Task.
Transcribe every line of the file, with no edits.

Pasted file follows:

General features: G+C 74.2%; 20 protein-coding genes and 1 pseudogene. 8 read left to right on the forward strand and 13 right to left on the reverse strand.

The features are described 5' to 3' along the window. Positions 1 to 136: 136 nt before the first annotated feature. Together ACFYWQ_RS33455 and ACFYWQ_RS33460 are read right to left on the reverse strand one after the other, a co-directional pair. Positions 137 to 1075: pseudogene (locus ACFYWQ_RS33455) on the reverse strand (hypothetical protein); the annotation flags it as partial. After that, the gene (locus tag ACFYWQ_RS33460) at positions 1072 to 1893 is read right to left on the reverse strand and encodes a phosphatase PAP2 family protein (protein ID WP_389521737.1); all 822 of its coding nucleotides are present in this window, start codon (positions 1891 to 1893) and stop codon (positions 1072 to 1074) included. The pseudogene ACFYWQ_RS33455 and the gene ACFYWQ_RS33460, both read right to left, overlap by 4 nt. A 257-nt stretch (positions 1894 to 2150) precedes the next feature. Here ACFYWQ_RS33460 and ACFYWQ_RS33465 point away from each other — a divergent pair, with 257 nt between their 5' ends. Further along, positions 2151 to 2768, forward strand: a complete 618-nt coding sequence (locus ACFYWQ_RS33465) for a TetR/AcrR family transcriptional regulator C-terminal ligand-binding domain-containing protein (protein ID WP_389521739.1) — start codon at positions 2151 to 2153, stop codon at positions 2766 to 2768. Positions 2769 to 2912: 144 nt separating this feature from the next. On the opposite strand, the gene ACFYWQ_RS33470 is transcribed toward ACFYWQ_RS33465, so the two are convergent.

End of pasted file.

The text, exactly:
General features: G+C 74.2%; 20 protein-coding genes and 1 pseudogene. 8 read left to right on the forward strand and 13 right to left on the reverse strand.

The features are described 5' to 3' along the window. Positions 1 to 136: 136 nt before the first annotated feature. Together ACFYWQ_RS33455 and ACFYWQ_RS33460 are read right to left on the reverse strand one after the other, a co-directional pair. Positions 137 to 1075: pseudogene (locus ACFYWQ_RS33455) on the reverse strand (hypothetical protein); the annotation flags it as partial. After that, the gene (locus tag ACFYWQ_RS33460) at positions 1072 to 1893 is read right to left on the reverse strand and encodes a phosphatase PAP2 family protein (protein ID WP_389521737.1); all 822 of its coding nucleotides are present in this window, start codon (positions 1891 to 1893) and stop codon (positions 1072 to 1074) included. The pseudogene ACFYWQ_RS33455 and the gene ACFYWQ_RS33460, both read right to left, overlap by 4 nt. A 257-nt stretch (positions 1894 to 2150) precedes the next feature. Here ACFYWQ_RS33460 and ACFYWQ_RS33465 point away from each other — a divergent pair, with 257 nt between their 5' ends. Further along, positions 2151 to 2768, forward strand: a complete 618-nt coding sequence (locus ACFYWQ_RS33465) for a TetR/AcrR family transcriptional regulator C-terminal ligand-binding domain-containing protein (protein ID WP_389521739.1) — start codon at positions 2151 to 2153, stop codon at positions 2766 to 2768. Positions 2769 to 2912: 144 nt separating this feature from the next. On the opposite strand, the gene ACFYWQ_RS33470 is transcribed toward ACFYWQ_RS33465, so the two are convergent.